CORONA VIRUS / COVID-19 ADVISORY

Due to the health risks posed by the Corona Virus tragedy, our office is following the directives of the governor of California in order to minimize the risks to our staff, our clients and our community. Our office will continue to operate fully, as it has thus far, observing our normal schedule, Monday through Friday from 8:30 a.m. to 5:30 p.m. We will continue to schedule appointments to meet with clients and will do this via ZOOM or Telephone only.

If you would like to schedule an appointment with any of our lawyers or staff members, please do so by calling our office at 619-291-1112. You can also contact us via e-mail at [email protected]

Thank you for your understanding.

AVISO DE CORONA VIRUS / COVID-19

Debido a los riesgos para la salud planteados por la tragedia del Virus Corona, nuestra oficina está siguiendo las directivas del gobernador de California para minimizar los riesgos para nuestro personal, nuestros clientes y nuestra comunidad. Nuestra oficina seguirá funcionando a pleno, como lo ha hecho hasta ahora, cumpliendo con nuestro horario habitual, de lunes a viernes de 8:30 a.m. a 5:30 p.m. Continuaremos programando citas para reunirnos con los clientes y lo haremos solo a través de ZOOM o por teléfono.

Si desea programar una cita con alguno de nuestros abogados o miembros del personal, hágalo llamando a nuestra oficina al 619-291-1112. También puede contactarnos por correo electrónico a [email protected]

Gracias por su comprensión.

Resolving Immigration ProblemsIn An Honest & Responsible Manner

Family-based immigration reform desired by undocumented residents

Recently, members of Congress met with immigrant activist leaders to have an open and frank discussion about problems facing the undocumented residents in the country. The primary topic related to how immigration policies affect women and children in particular. As women and children represent approximately 75 percent of immigrants in the United States, enacting family-based immigration reform is considered a must for those seeking policy changes; changes, that if made, could greatly affect undocumented women in California.

According to 2011 data, 51.1 percent of foreign immigrants living in the United States are women. Many have been able to obtain legal status, but numerous others live in fear of deportation and being separated from their children. Several of these women are brought into the country illegally by their husbands and are submitted to years of abuse, but feel they don’t have any options to flee their situation due to their immigration status. Approximately one in three women across the country will fall victim to domestic violence in their lifetime; the rate is believed to be even higher for undocumented women.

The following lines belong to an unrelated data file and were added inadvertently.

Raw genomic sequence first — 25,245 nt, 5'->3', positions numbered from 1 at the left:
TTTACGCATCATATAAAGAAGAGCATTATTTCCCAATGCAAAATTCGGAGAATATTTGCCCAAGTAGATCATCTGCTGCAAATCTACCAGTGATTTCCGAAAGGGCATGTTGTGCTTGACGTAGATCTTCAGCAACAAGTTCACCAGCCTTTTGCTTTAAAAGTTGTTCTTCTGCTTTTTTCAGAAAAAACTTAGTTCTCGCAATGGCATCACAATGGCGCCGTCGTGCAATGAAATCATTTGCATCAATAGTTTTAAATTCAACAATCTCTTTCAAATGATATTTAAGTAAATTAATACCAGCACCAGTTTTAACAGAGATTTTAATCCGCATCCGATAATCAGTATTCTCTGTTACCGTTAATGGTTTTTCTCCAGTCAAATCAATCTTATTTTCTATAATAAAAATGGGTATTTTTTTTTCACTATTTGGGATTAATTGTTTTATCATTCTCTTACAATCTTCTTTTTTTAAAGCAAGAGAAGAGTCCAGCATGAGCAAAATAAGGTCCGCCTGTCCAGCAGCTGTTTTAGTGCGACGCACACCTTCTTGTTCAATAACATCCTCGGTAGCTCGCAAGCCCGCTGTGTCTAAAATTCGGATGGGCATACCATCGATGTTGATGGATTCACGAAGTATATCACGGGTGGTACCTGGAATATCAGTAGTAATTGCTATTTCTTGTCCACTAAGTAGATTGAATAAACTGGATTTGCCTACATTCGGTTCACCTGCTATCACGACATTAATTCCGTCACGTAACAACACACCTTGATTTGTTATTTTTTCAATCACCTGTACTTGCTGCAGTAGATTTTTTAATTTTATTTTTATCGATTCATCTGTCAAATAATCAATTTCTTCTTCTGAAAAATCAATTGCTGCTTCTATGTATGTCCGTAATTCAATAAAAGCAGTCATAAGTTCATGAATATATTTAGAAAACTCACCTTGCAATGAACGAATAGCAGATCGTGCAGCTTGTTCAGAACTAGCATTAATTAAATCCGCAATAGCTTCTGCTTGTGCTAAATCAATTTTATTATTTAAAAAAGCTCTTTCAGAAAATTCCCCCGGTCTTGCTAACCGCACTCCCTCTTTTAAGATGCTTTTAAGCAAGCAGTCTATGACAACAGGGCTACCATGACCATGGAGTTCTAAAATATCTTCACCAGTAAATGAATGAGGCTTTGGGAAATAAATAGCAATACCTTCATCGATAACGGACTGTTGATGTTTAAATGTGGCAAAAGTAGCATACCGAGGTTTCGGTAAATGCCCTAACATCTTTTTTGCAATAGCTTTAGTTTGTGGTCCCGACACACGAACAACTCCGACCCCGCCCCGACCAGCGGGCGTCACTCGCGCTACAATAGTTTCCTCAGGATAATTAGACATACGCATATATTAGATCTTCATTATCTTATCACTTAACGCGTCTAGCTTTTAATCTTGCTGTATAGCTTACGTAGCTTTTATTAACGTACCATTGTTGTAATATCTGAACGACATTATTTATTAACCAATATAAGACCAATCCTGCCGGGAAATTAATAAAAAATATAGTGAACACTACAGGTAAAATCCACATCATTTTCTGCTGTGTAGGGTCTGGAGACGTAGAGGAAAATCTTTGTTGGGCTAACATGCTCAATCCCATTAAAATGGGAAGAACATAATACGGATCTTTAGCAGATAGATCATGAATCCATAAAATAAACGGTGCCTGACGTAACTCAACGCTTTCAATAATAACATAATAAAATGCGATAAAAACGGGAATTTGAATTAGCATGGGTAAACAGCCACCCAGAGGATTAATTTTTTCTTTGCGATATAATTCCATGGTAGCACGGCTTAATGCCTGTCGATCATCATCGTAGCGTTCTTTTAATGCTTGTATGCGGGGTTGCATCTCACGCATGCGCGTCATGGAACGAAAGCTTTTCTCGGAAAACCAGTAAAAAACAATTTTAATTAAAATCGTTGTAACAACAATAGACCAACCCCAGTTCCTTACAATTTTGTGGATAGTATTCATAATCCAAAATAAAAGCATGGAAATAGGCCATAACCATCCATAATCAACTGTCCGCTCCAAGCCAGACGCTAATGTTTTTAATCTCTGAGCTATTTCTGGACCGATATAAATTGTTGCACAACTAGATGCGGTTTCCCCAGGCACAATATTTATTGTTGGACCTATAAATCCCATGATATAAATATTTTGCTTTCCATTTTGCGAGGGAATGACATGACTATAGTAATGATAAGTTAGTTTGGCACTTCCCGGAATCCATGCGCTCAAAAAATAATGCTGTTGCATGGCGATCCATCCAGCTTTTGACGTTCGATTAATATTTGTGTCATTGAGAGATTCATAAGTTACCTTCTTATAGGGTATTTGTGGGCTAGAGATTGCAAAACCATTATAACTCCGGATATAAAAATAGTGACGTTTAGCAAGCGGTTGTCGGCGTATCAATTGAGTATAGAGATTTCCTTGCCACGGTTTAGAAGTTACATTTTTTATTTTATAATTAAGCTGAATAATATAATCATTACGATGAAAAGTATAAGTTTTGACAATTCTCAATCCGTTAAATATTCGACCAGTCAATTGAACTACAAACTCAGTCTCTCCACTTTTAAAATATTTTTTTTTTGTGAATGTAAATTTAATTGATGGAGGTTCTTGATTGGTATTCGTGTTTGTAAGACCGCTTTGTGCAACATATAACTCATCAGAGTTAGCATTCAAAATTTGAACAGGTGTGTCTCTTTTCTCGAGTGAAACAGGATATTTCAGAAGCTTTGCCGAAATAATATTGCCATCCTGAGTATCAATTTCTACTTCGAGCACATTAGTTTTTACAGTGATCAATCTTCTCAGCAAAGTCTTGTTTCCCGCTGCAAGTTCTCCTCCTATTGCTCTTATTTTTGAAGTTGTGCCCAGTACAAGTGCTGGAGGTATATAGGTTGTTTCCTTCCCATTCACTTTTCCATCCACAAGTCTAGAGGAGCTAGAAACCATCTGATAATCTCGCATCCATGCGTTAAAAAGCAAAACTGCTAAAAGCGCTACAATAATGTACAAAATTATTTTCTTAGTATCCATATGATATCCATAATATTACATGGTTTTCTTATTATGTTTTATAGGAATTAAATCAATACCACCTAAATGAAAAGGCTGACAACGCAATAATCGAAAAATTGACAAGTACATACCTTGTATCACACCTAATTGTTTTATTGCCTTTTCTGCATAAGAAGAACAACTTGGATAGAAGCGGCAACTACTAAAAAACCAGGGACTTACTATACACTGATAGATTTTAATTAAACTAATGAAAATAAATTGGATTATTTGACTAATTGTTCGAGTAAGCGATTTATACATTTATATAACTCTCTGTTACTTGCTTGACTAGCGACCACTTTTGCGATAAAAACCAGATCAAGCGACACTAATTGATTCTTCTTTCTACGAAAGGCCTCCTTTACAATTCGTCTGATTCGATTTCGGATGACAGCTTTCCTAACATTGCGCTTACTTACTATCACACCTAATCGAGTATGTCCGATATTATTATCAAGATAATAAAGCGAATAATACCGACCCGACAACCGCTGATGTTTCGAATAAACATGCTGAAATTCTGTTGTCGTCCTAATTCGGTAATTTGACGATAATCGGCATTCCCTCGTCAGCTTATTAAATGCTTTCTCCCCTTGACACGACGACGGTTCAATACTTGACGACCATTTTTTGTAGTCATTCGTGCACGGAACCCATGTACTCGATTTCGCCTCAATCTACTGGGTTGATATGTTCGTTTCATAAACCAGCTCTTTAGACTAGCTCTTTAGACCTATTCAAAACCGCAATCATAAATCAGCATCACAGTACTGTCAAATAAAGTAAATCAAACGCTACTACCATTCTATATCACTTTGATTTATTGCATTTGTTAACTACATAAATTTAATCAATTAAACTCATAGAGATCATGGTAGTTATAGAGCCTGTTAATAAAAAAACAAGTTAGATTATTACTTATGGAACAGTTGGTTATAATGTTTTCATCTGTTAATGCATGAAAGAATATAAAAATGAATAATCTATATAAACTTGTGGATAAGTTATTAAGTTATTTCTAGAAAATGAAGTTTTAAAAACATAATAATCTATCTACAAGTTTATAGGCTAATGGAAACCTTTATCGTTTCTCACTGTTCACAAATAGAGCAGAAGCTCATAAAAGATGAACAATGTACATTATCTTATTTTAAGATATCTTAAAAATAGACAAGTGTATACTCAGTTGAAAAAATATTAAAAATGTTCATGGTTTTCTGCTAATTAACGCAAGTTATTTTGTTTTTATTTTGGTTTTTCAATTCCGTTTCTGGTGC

Along with domestic violence concerns, separating families and being able to provide for families, minus one parent, is another valid concern for those seeking legal status. Approximately 1,100 people get deported on a daily basis. Around one in five of those deported are parents. This leaves the remaining family, not only trying to pursue legal options in order to have their loved one returned, but also trying to provide a living wage to meet their needs.

While there is no fast and easy answer to immigration reform, open discussions like this one are a good place to start. Several policy changes were suggested at this meeting including expanding asylum protection and increasing the availability of visas for victims of domestic violence; both could provide assistance to women in abusive or life-threatening situations. While the fears of deportation and family separation are very valid concerns for undocumented women in California, legal avenues to seek proper documentation may be pursued to assist these women, whether their fight is to flee abusive relationships or keep their families intact.

Source: latinpost.com, “Immigration Reform 2014: Latina Women Share Immigration Horror Stories on Capitol Hill, Ask Congress to Consider Families“, Scharon Harding, May 29, 2014

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